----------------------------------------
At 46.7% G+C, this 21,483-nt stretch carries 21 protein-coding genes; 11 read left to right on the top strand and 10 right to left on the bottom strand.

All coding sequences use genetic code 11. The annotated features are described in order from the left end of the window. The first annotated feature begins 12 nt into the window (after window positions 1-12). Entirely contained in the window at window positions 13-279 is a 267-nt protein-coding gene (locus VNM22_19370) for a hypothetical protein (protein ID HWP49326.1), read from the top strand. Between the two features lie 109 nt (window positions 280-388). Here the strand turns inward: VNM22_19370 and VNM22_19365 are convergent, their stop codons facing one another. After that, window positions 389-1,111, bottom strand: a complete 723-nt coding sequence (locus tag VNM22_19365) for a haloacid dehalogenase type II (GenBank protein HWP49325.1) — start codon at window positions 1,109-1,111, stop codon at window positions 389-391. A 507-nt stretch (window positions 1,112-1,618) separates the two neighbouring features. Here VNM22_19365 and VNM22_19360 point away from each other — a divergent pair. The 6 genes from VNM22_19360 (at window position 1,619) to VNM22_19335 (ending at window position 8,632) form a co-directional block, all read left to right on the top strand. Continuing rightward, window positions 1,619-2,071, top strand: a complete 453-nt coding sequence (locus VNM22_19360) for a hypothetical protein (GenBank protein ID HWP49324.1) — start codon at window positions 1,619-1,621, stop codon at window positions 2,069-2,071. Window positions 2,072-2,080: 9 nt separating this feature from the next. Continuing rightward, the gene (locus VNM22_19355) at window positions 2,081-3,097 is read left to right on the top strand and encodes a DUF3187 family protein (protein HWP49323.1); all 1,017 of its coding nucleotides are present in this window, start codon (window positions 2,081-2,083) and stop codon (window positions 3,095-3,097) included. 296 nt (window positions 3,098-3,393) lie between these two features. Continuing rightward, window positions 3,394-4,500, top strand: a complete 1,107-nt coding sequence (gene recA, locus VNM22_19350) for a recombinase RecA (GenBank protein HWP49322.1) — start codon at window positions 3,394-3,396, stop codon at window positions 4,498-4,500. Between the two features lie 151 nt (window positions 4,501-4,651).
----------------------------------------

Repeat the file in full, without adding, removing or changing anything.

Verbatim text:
At 46.7% G+C, this 21,483-nt stretch carries 21 protein-coding genes; 11 read left to right on the top strand and 10 right to left on the bottom strand.

All coding sequences use genetic code 11. The annotated features are described in order from the left end of the window. The first annotated feature begins 12 nt into the window (after window positions 1-12). Entirely contained in the window at window positions 13-279 is a 267-nt protein-coding gene (locus VNM22_19370) for a hypothetical protein (protein ID HWP49326.1), read from the top strand. Between the two features lie 109 nt (window positions 280-388). Here the strand turns inward: VNM22_19370 and VNM22_19365 are convergent, their stop codons facing one another. After that, window positions 389-1,111, bottom strand: a complete 723-nt coding sequence (locus tag VNM22_19365) for a haloacid dehalogenase type II (GenBank protein HWP49325.1) — start codon at window positions 1,109-1,111, stop codon at window positions 389-391. A 507-nt stretch (window positions 1,112-1,618) separates the two neighbouring features. Here VNM22_19365 and VNM22_19360 point away from each other — a divergent pair. The 6 genes from VNM22_19360 (at window position 1,619) to VNM22_19335 (ending at window position 8,632) form a co-directional block, all read left to right on the top strand. Continuing rightward, window positions 1,619-2,071, top strand: a complete 453-nt coding sequence (locus VNM22_19360) for a hypothetical protein (GenBank protein ID HWP49324.1) — start codon at window positions 1,619-1,621, stop codon at window positions 2,069-2,071. Window positions 2,072-2,080: 9 nt separating this feature from the next. Continuing rightward, the gene (locus VNM22_19355) at window positions 2,081-3,097 is read left to right on the top strand and encodes a DUF3187 family protein (protein HWP49323.1); all 1,017 of its coding nucleotides are present in this window, start codon (window positions 2,081-2,083) and stop codon (window positions 3,095-3,097) included. 296 nt (window positions 3,098-3,393) lie between these two features. Continuing rightward, window positions 3,394-4,500, top strand: a complete 1,107-nt coding sequence (gene recA, locus VNM22_19350) for a recombinase RecA (GenBank protein HWP49322.1) — start codon at window positions 3,394-3,396, stop codon at window positions 4,498-4,500. Between the two features lie 151 nt (window positions 4,501-4,651).